Cutcliffe: Sport specialization creates kids that are not as mentally mature

Posted by: Chris Vannini on Sunday July 30, 2017

David Cutcliffe looks for recruits who have multi-sport backgrounds, and he says they tend to be better prepared for the mental part of the game.

As sports become year-round at the youth level and specialization teaching becomes its own industry, Cutcliffe is part of a growing number of coaches speaking out on it.

“In sports, the less sports you play, the less lessons you have,” he said on WFNZ in Charlotte. “We have specialization, and we’re creating kids that are not mentally as healthy or mature, because all they’ve been told is ‘Volleyball is all you’re gonna do.’ It’s a different kind of immaturity.

“You need to play ‘em all. A good athlete should play everything they can until they’re forced collegiately or some other manner to choose. That will be in my book one day.”

He pointed to Duke senior cornerback Bryon Fields Jr. At 5-foot-11, 185 pounds, he’s not a big guy — even less so in high school.

But Cutcliffe saw him play basketball.

“In a lot of people’s eyes, he wasn’t big enough, fast enough. All he’d do was beat you,” Cutcliffe said. “But I watched him on a basketball court, and I knew. I immediately knew. He was the most competitive kid on the basketball court. Same thing on the football field.”

Duke has started to bring in some of its highest-rated recruiting classes in the star era, and a multi-sport background is something Cutcliffe wants his assistants to look for.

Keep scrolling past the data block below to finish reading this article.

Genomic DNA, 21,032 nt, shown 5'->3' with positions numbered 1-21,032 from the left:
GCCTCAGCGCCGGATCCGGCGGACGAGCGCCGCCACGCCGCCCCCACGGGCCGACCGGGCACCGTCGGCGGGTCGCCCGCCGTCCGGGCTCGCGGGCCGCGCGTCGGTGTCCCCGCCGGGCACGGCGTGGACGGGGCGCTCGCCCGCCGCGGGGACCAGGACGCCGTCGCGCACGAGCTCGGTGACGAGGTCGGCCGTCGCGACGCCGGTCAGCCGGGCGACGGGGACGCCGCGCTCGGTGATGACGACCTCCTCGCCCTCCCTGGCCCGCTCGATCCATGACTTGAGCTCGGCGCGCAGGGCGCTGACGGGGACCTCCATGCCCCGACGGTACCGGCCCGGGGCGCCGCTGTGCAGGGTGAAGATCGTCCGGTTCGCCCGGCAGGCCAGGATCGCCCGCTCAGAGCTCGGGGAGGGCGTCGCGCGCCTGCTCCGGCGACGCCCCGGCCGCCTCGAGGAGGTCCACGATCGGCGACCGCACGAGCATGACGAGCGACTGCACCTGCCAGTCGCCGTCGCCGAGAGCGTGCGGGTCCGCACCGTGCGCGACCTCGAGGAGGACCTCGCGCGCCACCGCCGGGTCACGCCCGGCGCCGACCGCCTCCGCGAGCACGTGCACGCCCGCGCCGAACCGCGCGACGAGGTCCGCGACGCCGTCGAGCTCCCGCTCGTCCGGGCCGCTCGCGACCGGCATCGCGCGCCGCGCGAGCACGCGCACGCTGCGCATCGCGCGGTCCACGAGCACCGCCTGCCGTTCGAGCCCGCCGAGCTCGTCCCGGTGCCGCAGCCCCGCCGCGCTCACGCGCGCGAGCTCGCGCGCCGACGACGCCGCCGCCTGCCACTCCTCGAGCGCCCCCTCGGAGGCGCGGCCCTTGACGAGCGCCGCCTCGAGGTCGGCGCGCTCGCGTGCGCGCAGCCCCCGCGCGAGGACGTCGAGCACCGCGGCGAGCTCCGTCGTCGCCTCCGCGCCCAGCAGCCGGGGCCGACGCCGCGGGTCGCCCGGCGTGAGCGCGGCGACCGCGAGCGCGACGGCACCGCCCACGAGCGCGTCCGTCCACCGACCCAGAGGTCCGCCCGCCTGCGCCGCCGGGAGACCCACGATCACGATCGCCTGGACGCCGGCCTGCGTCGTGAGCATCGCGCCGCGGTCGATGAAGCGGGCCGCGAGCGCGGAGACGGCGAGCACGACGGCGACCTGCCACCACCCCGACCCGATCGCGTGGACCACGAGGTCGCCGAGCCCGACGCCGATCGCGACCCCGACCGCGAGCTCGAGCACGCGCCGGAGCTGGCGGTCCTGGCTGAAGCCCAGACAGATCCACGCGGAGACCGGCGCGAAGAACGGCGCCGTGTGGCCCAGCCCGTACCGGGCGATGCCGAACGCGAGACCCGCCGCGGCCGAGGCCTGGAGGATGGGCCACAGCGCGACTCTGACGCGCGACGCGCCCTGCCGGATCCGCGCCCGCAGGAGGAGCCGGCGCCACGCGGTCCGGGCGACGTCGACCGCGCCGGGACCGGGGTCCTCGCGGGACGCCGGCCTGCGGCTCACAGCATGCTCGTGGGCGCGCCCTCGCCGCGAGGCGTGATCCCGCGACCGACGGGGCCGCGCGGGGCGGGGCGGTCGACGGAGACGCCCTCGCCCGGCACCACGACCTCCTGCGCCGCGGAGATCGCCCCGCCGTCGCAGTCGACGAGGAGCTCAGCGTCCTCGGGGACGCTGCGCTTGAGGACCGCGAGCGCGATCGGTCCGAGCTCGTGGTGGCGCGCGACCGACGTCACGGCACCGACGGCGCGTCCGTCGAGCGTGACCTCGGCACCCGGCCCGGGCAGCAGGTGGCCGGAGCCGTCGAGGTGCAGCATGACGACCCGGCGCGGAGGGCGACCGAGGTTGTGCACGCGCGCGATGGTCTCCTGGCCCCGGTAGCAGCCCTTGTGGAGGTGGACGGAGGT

“I am going to pay attention, and our coaches know I want multi-sport athletes,” he said. “ I love that. Peyton and Eli Manning were multi-sport athletes. If anybody could have focused on one sport, it would’ve been them. Archie Manning was a three-sport athlete and played more than one in college.

“I think it’s healthy. I think it’s important to quit putting mental pressure on kids in eighth grade to make decisions to go earn a scholarship. If you’re good enough, stuff is going to find you. But play for the joy of competition in sports.”

Chris Vannini is in his fifth year with and serves as its managing editor. He has previously written for the Detroit Free Press, The Oakland Press, The State News,, 247Sports and SB Nation.  A graduate of Michigan State University, Chris now lives in the Dallas-Fort Worth area.  Be sure to follow @coachingsearch and send emails to